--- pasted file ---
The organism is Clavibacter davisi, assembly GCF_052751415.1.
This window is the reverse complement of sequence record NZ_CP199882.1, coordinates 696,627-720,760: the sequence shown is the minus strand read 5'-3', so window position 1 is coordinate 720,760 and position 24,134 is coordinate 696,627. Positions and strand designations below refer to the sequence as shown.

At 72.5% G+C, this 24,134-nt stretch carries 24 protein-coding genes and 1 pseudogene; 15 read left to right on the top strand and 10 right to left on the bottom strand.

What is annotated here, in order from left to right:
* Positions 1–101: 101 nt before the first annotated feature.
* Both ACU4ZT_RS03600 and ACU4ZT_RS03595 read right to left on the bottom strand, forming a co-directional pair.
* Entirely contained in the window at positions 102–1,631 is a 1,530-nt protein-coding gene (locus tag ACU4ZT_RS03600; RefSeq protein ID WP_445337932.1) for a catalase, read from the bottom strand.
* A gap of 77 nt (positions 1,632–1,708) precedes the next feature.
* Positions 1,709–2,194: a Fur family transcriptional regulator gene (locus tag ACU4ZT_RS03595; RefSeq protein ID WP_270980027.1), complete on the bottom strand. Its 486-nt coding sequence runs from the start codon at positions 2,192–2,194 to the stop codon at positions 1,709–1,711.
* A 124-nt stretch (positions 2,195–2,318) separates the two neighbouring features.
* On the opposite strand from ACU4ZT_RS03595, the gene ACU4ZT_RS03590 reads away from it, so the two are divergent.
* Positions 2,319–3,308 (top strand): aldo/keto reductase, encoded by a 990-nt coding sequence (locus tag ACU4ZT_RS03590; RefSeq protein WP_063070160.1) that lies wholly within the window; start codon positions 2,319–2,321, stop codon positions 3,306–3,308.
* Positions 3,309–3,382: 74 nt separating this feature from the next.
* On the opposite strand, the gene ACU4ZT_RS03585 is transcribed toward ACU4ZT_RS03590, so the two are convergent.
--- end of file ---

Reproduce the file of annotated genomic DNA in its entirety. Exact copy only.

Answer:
The organism is Clavibacter davisi, assembly GCF_052751415.1.
This window is the reverse complement of sequence record NZ_CP199882.1, coordinates 696,627-720,760: the sequence shown is the minus strand read 5'-3', so window position 1 is coordinate 720,760 and position 24,134 is coordinate 696,627. Positions and strand designations below refer to the sequence as shown.

At 72.5% G+C, this 24,134-nt stretch carries 24 protein-coding genes and 1 pseudogene; 15 read left to right on the top strand and 10 right to left on the bottom strand.

What is annotated here, in order from left to right:
* Positions 1–101: 101 nt before the first annotated feature.
* Both ACU4ZT_RS03600 and ACU4ZT_RS03595 read right to left on the bottom strand, forming a co-directional pair.
* Entirely contained in the window at positions 102–1,631 is a 1,530-nt protein-coding gene (locus tag ACU4ZT_RS03600; RefSeq protein ID WP_445337932.1) for a catalase, read from the bottom strand.
* A gap of 77 nt (positions 1,632–1,708) precedes the next feature.
* Positions 1,709–2,194: a Fur family transcriptional regulator gene (locus tag ACU4ZT_RS03595; RefSeq protein ID WP_270980027.1), complete on the bottom strand. Its 486-nt coding sequence runs from the start codon at positions 2,192–2,194 to the stop codon at positions 1,709–1,711.
* A 124-nt stretch (positions 2,195–2,318) separates the two neighbouring features.
* On the opposite strand from ACU4ZT_RS03595, the gene ACU4ZT_RS03590 reads away from it, so the two are divergent.
* Positions 2,319–3,308 (top strand): aldo/keto reductase, encoded by a 990-nt coding sequence (locus tag ACU4ZT_RS03590; RefSeq protein WP_063070160.1) that lies wholly within the window; start codon positions 2,319–2,321, stop codon positions 3,306–3,308.
* Positions 3,309–3,382: 74 nt separating this feature from the next.
* On the opposite strand, the gene ACU4ZT_RS03585 is transcribed toward ACU4ZT_RS03590, so the two are convergent.